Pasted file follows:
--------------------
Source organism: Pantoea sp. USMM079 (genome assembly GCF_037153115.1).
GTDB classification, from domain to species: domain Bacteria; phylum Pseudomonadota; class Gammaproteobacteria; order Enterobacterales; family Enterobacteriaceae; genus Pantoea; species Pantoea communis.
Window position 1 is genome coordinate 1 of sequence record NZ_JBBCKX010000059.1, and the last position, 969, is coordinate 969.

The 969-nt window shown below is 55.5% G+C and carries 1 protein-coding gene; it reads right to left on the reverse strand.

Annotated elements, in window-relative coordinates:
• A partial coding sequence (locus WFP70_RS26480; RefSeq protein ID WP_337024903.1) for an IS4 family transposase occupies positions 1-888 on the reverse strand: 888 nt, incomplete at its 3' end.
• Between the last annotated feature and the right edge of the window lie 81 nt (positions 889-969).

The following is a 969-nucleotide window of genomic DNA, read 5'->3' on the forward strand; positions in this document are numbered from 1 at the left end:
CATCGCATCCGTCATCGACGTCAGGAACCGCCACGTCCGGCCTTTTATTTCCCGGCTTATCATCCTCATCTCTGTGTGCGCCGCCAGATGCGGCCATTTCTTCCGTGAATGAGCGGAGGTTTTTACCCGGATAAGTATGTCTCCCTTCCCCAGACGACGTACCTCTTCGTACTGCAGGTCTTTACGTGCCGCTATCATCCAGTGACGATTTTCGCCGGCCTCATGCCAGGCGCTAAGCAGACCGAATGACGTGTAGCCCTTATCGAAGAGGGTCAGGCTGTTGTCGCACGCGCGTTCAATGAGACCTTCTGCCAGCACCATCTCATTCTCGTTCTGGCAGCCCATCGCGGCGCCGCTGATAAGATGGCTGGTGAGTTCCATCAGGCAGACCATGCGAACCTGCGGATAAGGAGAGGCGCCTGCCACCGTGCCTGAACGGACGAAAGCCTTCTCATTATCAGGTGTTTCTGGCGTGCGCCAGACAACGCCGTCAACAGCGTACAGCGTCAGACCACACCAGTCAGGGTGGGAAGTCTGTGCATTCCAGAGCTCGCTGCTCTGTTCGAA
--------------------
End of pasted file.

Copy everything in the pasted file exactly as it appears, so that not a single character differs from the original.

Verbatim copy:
Source organism: Pantoea sp. USMM079 (genome assembly GCF_037153115.1).
GTDB classification, from domain to species: domain Bacteria; phylum Pseudomonadota; class Gammaproteobacteria; order Enterobacterales; family Enterobacteriaceae; genus Pantoea; species Pantoea communis.
Window position 1 is genome coordinate 1 of sequence record NZ_JBBCKX010000059.1, and the last position, 969, is coordinate 969.

The 969-nt window shown below is 55.5% G+C and carries 1 protein-coding gene; it reads right to left on the reverse strand.

Annotated elements, in window-relative coordinates:
• A partial coding sequence (locus WFP70_RS26480; RefSeq protein ID WP_337024903.1) for an IS4 family transposase occupies positions 1-888 on the reverse strand: 888 nt, incomplete at its 3' end.
• Between the last annotated feature and the right edge of the window lie 81 nt (positions 889-969).

The following is a 969-nucleotide window of genomic DNA, read 5'->3' on the forward strand; positions in this document are numbered from 1 at the left end:
CATCGCATCCGTCATCGACGTCAGGAACCGCCACGTCCGGCCTTTTATTTCCCGGCTTATCATCCTCATCTCTGTGTGCGCCGCCAGATGCGGCCATTTCTTCCGTGAATGAGCGGAGGTTTTTACCCGGATAAGTATGTCTCCCTTCCCCAGACGACGTACCTCTTCGTACTGCAGGTCTTTACGTGCCGCTATCATCCAGTGACGATTTTCGCCGGCCTCATGCCAGGCGCTAAGCAGACCGAATGACGTGTAGCCCTTATCGAAGAGGGTCAGGCTGTTGTCGCACGCGCGTTCAATGAGACCTTCTGCCAGCACCATCTCATTCTCGTTCTGGCAGCCCATCGCGGCGCCGCTGATAAGATGGCTGGTGAGTTCCATCAGGCAGACCATGCGAACCTGCGGATAAGGAGAGGCGCCTGCCACCGTGCCTGAACGGACGAAAGCCTTCTCATTATCAGGTGTTTCTGGCGTGCGCCAGACAACGCCGTCAACAGCGTACAGCGTCAGACCACACCAGTCAGGGTGGGAAGTCTGTGCATTCCAGAGCTCGCTGCTCTGTTCGAA